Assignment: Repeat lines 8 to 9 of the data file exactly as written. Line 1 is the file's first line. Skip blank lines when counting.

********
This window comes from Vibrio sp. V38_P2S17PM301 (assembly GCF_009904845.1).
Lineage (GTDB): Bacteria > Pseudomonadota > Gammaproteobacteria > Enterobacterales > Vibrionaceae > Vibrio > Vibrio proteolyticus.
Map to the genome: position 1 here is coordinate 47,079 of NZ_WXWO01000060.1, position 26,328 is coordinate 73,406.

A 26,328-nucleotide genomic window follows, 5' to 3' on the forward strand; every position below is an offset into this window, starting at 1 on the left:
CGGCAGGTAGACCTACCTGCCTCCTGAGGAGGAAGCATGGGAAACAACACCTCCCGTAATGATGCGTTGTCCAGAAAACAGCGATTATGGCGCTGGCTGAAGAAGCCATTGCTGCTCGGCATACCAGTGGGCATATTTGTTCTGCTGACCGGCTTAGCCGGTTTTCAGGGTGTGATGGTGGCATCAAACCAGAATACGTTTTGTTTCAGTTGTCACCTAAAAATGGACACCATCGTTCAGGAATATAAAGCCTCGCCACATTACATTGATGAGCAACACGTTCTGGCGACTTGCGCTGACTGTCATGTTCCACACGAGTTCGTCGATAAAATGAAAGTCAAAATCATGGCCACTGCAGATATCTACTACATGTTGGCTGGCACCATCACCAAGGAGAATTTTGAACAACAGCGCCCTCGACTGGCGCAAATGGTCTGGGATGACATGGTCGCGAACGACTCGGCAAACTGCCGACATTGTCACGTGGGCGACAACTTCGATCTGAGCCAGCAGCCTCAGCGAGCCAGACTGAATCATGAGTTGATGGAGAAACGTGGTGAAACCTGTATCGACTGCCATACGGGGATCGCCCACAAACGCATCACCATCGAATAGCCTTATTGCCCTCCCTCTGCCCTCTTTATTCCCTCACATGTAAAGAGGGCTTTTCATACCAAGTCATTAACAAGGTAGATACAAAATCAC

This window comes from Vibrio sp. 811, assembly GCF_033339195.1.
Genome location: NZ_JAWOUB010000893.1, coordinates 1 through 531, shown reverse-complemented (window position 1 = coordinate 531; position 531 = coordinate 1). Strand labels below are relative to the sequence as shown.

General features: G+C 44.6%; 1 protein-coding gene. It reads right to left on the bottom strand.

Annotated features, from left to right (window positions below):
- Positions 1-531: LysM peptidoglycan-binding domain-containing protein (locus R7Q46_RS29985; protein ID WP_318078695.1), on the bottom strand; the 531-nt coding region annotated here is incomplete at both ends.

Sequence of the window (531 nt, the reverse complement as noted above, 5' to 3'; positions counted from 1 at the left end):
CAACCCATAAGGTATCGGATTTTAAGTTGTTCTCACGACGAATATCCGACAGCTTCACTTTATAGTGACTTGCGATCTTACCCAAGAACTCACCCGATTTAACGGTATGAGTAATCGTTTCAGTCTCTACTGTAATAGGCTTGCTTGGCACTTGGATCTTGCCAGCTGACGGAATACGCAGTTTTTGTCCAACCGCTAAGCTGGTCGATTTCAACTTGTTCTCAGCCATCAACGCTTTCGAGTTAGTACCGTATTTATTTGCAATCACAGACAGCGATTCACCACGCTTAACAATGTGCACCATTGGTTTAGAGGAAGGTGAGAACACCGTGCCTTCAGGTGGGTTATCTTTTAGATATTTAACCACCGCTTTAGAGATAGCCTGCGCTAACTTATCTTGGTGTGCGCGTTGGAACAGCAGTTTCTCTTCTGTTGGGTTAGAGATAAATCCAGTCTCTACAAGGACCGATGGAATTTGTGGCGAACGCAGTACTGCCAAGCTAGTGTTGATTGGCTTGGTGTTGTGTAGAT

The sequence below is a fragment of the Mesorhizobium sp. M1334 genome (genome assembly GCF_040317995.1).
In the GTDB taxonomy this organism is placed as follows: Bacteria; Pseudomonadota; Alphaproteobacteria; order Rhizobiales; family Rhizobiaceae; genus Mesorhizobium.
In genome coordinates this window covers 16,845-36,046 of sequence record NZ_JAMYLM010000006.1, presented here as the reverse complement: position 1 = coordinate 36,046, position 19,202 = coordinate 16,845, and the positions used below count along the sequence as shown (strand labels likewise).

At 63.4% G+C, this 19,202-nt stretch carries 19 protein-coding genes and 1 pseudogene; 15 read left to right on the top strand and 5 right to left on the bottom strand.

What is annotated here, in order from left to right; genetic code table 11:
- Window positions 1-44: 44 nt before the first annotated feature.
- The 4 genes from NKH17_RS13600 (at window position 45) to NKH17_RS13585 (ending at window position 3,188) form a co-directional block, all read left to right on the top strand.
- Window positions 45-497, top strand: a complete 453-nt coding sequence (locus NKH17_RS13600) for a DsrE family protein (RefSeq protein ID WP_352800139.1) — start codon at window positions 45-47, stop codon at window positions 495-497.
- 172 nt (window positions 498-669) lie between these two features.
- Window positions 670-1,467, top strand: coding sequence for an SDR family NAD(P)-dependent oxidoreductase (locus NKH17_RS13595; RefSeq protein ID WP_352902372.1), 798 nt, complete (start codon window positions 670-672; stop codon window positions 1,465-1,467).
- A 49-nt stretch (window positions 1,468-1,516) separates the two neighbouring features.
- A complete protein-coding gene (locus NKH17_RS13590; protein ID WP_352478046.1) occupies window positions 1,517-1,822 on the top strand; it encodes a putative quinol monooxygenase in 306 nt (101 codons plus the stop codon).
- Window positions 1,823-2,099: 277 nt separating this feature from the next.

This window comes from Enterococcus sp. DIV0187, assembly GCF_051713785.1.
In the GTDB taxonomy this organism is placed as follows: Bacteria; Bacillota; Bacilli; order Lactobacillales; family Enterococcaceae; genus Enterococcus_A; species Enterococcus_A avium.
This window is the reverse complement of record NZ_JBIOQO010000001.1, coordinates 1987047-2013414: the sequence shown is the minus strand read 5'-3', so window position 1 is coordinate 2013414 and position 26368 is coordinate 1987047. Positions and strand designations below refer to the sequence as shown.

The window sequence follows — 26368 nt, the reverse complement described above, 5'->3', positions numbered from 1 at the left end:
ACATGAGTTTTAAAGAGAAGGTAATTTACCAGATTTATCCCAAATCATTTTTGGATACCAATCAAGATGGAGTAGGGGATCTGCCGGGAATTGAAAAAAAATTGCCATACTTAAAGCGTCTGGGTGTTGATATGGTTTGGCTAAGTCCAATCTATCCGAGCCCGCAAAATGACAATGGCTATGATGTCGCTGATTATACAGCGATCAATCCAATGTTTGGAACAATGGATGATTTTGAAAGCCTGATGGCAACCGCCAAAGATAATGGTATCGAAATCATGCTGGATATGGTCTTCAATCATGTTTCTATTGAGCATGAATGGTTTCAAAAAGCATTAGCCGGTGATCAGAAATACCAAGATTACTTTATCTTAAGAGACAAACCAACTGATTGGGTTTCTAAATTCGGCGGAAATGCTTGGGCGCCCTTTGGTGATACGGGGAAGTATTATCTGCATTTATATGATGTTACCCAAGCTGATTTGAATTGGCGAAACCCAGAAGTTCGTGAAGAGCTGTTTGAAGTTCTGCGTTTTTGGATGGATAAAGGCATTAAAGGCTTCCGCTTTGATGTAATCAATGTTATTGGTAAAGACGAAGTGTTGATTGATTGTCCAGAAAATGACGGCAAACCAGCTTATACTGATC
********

General features: G+C 44.6%; 1 protein-coding gene. It reads right to left on the bottom strand.

Annotated features, from left to right (window positions below):